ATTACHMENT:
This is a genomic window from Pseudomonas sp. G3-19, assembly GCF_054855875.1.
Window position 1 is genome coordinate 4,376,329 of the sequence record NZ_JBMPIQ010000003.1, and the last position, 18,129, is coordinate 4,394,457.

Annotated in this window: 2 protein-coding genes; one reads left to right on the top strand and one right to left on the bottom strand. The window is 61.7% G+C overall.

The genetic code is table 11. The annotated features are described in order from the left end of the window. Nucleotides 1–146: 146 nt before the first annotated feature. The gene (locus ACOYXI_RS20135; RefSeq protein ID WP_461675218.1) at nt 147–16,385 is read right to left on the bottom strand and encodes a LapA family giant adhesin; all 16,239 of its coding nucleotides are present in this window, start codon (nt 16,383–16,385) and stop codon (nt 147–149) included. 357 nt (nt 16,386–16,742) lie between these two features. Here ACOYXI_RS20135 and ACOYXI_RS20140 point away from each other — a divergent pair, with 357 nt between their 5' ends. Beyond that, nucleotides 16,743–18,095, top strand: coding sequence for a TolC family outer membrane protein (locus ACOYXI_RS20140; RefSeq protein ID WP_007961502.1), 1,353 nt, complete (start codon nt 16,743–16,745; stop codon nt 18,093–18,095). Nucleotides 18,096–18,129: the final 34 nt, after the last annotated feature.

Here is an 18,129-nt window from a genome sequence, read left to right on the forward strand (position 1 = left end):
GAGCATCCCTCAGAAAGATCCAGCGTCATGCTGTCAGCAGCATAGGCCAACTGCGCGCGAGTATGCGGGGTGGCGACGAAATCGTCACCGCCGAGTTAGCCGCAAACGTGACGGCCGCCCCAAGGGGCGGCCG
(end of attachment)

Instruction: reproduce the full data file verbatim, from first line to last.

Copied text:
This is a genomic window from Pseudomonas sp. G3-19, assembly GCF_054855875.1.
Window position 1 is genome coordinate 4,376,329 of the sequence record NZ_JBMPIQ010000003.1, and the last position, 18,129, is coordinate 4,394,457.

Annotated in this window: 2 protein-coding genes; one reads left to right on the top strand and one right to left on the bottom strand. The window is 61.7% G+C overall.

The genetic code is table 11. The annotated features are described in order from the left end of the window. Nucleotides 1–146: 146 nt before the first annotated feature. The gene (locus ACOYXI_RS20135; RefSeq protein ID WP_461675218.1) at nt 147–16,385 is read right to left on the bottom strand and encodes a LapA family giant adhesin; all 16,239 of its coding nucleotides are present in this window, start codon (nt 16,383–16,385) and stop codon (nt 147–149) included. 357 nt (nt 16,386–16,742) lie between these two features. Here ACOYXI_RS20135 and ACOYXI_RS20140 point away from each other — a divergent pair, with 357 nt between their 5' ends. Beyond that, nucleotides 16,743–18,095, top strand: coding sequence for a TolC family outer membrane protein (locus ACOYXI_RS20140; RefSeq protein ID WP_007961502.1), 1,353 nt, complete (start codon nt 16,743–16,745; stop codon nt 18,093–18,095). Nucleotides 18,096–18,129: the final 34 nt, after the last annotated feature.

Here is an 18,129-nt window from a genome sequence, read left to right on the forward strand (position 1 = left end):
GAGCATCCCTCAGAAAGATCCAGCGTCATGCTGTCAGCAGCATAGGCCAACTGCGCGCGAGTATGCGGGGTGGCGACGAAATCGTCACCGCCGAGTTAGCCGCAAACGTGACGGCCGCCCCAAGGGGCGGCCG